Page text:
Tax rebates: How big a boost?
The $107 billion stimulus is now flowing to taxpayers, to spend or save as they see fit.
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Furthermore, stimulus checks are something of a proven technique. Washington has approved individual cash rebates at least three times in recent history: in 1975, 2001, and 2003.Skip to next paragraph
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An analysis of the economic effect of the 2001 rebates published in the American Economic Review in December 2006 found that the effect of the checks on US consumer spending was "substantial."
Two-thirds of the money was spent within six months, according to the analysis. Much of it was spent on nondurable goods, flowing through the US economy at a relatively quick pace.
Though there are bad signs, "the recession is expected to be mild and short, mainly because policymakers are fully engaged in stemming it," Mr. Zandi writes in his latest outlook for the US economy.
The extent of the boost the checks may provide is a matter of debate, however.
A survey of 38 economists taken earlier this year by the Philadelphia Federal Reserve found that the median prediction was an extra 0.3 percent growth in GDP for 2008, and an extra 0.1 percent in 2009, because of the stimulus spending.
But the survey notes that "a wide divergence of opinion surrounds these median estimates," with some economists thinking the checks will have no effect, and others predicting as much as a 1.5 percent GDP boost.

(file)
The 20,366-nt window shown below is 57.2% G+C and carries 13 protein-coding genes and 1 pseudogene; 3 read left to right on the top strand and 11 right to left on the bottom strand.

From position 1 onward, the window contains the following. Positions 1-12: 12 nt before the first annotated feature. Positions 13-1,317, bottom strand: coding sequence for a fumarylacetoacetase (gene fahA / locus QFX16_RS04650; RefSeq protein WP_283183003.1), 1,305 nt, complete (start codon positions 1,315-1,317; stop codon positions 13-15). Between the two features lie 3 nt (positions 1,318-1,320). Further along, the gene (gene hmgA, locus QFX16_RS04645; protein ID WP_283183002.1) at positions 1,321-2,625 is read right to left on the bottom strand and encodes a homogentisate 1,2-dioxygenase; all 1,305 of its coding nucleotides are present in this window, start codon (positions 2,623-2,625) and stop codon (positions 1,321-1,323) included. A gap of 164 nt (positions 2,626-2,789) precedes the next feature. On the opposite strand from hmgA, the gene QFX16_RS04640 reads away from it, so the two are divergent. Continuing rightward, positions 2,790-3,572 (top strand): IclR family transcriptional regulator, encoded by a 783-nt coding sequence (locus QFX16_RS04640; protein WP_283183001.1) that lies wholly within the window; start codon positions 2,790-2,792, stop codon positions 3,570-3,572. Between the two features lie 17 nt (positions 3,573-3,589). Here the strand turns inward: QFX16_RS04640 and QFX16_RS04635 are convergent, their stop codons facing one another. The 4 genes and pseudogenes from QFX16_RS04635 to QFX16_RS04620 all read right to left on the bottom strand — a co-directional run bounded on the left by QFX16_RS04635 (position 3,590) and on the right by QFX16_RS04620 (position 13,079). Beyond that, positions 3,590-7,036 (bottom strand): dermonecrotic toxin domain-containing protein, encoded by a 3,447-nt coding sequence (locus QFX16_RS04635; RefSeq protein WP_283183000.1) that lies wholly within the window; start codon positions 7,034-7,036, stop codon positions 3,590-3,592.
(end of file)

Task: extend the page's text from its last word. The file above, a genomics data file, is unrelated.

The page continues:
Working in tandem
In general, the $107 billion by itself is not meant to blast the US economy back into orbit. Rather, it is intended to work jointly with the easier credit provided by the Federal Reserve's interest rate cuts, to provide a temporary boost.
Think of it as a bridge that might allow the US to avoid the depths of a recession and more easily cross into the good times to come.
From an economist's point of view, the more quickly the money gets spent, and the less of it that gets stashed away, the better.
And US retailers will certainly do their best to suck the money out of consumers' wallets, with everyone from Wal-Mart to the corner store offering rebate-check deals and putting up signs keyed to check arrival.